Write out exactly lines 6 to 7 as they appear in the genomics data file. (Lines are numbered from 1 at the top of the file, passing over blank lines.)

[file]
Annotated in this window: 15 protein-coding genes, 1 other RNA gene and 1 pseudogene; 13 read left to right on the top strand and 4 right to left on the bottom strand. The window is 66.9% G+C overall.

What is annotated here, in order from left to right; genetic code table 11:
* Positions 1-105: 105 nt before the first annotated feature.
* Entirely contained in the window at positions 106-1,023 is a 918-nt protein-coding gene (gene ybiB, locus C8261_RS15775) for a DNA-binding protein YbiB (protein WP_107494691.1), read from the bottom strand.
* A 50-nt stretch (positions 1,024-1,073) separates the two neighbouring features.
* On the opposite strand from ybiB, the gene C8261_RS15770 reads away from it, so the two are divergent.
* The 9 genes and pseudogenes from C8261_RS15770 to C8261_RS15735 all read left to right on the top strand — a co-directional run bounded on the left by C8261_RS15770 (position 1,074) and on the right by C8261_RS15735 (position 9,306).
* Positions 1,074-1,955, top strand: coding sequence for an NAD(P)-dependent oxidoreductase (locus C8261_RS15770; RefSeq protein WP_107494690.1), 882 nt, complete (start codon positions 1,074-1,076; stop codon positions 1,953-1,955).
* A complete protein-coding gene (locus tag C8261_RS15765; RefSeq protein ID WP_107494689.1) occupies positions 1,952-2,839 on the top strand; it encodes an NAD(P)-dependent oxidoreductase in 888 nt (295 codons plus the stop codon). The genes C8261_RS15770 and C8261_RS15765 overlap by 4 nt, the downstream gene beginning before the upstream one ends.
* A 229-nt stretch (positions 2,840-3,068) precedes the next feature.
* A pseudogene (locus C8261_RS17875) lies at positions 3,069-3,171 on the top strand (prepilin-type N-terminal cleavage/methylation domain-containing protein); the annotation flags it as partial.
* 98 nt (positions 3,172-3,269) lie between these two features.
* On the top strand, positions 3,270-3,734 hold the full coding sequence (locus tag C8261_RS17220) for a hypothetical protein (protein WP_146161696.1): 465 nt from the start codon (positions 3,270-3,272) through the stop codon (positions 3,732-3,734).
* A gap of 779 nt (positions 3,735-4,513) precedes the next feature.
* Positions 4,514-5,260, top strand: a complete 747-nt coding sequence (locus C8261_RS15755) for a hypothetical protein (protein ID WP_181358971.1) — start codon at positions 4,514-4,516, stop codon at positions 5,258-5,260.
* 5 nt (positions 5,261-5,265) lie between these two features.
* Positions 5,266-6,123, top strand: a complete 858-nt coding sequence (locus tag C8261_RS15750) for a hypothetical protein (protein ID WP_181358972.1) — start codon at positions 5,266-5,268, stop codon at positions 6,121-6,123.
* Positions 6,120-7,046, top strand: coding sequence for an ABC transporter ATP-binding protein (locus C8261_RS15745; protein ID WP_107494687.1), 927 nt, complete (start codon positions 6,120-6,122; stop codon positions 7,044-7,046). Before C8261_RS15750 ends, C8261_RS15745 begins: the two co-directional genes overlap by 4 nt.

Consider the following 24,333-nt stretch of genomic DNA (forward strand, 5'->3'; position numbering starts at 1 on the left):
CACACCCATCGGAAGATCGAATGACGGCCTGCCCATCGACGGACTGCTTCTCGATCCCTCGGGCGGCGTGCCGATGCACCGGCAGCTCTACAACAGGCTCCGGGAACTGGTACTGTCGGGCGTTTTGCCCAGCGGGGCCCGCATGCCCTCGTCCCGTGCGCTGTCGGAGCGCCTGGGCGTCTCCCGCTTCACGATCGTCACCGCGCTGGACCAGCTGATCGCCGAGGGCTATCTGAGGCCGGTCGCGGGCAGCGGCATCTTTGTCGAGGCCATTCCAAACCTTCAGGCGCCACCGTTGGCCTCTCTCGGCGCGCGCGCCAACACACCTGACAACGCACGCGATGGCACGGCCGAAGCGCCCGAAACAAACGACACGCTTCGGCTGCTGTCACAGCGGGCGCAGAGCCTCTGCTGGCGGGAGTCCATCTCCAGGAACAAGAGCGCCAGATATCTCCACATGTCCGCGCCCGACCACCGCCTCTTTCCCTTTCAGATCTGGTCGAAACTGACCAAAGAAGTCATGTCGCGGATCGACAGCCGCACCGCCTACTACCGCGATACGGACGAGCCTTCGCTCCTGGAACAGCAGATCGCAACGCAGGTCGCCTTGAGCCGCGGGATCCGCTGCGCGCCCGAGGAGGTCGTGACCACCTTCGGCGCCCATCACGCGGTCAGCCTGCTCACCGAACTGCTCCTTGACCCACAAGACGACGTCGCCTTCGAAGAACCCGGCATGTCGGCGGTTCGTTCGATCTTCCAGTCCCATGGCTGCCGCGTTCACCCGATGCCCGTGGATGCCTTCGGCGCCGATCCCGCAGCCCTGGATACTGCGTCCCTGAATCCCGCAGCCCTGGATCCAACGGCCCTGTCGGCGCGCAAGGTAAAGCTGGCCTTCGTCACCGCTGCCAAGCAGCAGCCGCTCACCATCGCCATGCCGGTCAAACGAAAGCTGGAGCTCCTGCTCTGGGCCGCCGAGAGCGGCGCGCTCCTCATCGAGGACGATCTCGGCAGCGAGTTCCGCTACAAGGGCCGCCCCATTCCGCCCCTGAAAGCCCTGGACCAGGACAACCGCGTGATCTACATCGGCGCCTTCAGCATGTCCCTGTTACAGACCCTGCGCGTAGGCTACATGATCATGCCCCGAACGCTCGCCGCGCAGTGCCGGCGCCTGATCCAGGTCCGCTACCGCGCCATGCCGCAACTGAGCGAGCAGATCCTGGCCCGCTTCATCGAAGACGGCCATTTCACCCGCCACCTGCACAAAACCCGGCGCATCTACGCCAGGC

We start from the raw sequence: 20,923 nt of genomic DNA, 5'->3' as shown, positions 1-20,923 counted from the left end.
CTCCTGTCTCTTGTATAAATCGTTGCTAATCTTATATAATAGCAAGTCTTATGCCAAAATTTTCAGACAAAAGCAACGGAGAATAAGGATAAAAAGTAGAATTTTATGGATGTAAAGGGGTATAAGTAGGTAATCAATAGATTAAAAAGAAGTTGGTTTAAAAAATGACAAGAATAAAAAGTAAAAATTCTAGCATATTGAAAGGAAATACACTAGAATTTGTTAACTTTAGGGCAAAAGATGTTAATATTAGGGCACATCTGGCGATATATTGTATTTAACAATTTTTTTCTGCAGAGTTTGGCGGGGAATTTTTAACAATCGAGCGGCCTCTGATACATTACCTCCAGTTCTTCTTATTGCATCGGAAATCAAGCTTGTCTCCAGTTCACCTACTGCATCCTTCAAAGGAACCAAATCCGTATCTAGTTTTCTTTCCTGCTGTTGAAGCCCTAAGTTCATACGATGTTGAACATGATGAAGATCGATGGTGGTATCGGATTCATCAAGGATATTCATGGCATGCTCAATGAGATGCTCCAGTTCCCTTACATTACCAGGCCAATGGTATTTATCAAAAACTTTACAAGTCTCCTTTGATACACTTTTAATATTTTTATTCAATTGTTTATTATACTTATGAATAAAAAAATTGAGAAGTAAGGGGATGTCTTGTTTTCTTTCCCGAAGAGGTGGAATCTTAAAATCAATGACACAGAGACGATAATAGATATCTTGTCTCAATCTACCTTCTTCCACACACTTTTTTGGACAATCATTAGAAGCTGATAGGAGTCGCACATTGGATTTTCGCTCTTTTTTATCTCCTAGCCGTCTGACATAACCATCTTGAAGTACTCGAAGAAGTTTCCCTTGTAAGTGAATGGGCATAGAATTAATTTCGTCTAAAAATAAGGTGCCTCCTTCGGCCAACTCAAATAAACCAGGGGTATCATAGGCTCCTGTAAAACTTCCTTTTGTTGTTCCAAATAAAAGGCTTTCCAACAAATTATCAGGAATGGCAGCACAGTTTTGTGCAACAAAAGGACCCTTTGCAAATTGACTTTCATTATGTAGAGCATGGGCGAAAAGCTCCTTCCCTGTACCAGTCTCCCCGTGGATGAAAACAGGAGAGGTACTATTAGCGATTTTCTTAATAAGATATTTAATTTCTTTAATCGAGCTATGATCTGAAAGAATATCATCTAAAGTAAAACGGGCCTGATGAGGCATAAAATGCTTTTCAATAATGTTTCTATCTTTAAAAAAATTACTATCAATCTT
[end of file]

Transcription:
* On the opposite strand from ybiB, the gene C8261_RS15770 reads away from it, so the two are divergent.
* The 9 genes and pseudogenes from C8261_RS15770 to C8261_RS15735 all read left to right on the top strand — a co-directional run bounded on the left by C8261_RS15770 (position 1,074) and on the right by C8261_RS15735 (position 9,306).